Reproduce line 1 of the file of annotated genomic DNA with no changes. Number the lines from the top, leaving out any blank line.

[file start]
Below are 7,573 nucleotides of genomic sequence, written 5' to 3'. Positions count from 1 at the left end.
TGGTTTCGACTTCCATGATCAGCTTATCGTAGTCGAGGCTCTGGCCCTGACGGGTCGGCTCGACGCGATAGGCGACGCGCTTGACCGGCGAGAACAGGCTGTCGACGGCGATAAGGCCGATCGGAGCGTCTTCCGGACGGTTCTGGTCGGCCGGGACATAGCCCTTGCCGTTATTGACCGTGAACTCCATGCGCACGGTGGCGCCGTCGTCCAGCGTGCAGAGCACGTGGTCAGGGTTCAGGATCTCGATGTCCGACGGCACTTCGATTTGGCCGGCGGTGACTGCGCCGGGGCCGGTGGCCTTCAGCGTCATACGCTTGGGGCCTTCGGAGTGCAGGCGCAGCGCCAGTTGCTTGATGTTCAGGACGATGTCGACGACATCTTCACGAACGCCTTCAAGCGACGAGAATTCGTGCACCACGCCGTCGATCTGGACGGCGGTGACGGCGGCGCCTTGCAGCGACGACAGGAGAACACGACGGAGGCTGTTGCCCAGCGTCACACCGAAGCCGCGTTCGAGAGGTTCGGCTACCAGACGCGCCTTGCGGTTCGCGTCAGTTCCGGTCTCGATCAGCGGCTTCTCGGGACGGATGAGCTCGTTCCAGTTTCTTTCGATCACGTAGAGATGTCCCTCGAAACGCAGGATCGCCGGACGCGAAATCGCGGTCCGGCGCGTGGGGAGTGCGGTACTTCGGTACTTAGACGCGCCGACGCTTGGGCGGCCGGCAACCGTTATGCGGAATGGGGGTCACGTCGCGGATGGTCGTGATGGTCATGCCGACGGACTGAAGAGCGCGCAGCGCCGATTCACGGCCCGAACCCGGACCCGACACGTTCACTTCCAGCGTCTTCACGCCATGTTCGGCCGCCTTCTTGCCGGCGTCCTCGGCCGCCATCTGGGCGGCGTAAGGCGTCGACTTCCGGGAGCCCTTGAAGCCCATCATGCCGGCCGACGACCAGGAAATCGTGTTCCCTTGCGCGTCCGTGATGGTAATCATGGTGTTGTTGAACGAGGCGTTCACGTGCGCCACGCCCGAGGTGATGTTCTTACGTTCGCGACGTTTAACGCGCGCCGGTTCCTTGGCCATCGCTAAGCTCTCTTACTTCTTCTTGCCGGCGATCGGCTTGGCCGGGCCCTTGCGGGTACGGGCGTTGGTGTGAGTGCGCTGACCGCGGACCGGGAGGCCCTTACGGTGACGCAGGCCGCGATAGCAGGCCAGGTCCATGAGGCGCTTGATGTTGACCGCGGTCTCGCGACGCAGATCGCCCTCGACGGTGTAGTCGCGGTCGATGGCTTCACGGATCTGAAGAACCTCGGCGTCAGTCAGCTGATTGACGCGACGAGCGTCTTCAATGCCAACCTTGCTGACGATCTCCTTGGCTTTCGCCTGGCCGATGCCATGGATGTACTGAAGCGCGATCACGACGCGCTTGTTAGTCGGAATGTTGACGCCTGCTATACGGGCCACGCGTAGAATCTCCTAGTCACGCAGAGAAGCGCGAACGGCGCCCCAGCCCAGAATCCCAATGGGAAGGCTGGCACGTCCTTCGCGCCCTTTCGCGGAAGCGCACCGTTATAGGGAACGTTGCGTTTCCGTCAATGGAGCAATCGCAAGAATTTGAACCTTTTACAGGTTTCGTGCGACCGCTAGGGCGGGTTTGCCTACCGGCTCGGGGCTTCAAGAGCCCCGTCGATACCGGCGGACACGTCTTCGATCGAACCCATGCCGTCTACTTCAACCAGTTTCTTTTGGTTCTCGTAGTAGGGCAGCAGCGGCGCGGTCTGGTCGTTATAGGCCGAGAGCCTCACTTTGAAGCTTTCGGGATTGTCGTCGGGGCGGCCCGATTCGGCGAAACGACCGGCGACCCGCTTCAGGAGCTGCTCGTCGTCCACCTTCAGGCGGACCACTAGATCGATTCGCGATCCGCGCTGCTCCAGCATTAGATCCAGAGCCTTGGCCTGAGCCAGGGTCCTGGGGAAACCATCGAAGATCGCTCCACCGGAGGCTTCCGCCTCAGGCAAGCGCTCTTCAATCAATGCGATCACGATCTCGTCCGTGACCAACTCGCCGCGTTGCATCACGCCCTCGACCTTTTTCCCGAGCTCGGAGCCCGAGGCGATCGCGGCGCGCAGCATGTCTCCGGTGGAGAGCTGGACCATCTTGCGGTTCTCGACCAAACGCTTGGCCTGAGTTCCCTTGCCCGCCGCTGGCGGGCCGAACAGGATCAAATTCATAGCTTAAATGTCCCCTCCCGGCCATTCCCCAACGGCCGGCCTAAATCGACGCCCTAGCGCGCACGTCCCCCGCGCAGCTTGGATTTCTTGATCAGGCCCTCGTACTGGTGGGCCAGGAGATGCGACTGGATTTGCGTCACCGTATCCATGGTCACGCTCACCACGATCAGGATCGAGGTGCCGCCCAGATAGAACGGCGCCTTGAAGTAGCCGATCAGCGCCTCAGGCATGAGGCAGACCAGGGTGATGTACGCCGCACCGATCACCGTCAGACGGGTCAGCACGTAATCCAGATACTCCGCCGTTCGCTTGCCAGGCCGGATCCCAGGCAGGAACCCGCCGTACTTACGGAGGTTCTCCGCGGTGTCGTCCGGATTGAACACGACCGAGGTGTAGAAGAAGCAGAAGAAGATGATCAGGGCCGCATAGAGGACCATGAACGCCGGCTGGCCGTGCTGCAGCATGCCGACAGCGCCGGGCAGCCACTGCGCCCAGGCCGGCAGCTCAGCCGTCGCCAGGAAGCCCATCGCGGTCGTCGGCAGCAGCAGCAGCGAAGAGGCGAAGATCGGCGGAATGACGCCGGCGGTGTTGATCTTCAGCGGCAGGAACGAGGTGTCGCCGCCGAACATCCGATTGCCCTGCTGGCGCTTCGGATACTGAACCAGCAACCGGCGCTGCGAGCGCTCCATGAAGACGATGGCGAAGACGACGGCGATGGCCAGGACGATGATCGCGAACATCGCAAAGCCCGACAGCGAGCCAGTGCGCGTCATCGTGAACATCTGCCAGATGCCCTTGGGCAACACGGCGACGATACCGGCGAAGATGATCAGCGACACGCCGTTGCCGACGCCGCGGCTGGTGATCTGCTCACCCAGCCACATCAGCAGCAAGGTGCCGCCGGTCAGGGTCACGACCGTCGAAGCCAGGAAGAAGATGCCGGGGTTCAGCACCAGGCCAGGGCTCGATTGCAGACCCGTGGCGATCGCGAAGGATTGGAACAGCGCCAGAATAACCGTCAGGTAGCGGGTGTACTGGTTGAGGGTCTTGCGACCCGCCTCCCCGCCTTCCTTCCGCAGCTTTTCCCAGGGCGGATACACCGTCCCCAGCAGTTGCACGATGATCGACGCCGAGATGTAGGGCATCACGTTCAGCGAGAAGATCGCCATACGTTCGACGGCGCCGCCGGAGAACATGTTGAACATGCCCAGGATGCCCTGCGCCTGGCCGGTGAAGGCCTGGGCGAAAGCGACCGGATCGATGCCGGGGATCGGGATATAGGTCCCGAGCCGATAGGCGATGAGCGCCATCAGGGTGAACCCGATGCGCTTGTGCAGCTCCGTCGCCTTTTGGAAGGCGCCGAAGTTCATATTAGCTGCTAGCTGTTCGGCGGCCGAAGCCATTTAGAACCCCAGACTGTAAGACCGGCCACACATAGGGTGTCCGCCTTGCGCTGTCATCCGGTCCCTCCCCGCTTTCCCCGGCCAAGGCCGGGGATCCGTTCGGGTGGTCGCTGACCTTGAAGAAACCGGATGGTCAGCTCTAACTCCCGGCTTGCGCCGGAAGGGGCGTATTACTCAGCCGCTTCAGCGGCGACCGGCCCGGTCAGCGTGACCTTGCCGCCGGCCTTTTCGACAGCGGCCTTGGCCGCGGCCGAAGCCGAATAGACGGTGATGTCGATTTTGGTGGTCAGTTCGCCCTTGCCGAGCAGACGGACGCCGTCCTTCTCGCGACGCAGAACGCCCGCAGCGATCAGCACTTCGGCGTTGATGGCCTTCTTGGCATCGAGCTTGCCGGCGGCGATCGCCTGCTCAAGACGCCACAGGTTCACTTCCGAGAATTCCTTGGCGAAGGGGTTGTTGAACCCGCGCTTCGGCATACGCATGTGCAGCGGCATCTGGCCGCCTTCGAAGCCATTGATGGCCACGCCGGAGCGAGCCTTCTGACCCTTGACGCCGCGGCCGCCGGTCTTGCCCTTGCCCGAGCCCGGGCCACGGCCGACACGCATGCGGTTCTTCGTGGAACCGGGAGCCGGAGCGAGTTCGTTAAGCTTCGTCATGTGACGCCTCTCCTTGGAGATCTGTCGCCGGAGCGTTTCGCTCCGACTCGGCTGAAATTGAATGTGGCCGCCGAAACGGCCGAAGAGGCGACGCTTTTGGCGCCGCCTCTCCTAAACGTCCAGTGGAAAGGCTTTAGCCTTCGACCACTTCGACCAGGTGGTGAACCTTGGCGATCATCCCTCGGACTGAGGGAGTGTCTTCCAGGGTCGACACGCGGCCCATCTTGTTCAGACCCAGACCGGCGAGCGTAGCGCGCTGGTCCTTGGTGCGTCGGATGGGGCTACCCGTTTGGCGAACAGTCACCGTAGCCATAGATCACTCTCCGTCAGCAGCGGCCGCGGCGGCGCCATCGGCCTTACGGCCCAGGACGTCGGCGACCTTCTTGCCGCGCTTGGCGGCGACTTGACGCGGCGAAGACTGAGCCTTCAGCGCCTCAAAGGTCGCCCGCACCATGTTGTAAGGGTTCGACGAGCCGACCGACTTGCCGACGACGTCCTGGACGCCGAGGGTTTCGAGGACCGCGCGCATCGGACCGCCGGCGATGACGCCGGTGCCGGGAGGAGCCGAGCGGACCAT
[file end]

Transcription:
Below are 7,573 nucleotides of genomic sequence, written 5' to 3'. Positions count from 1 at the left end.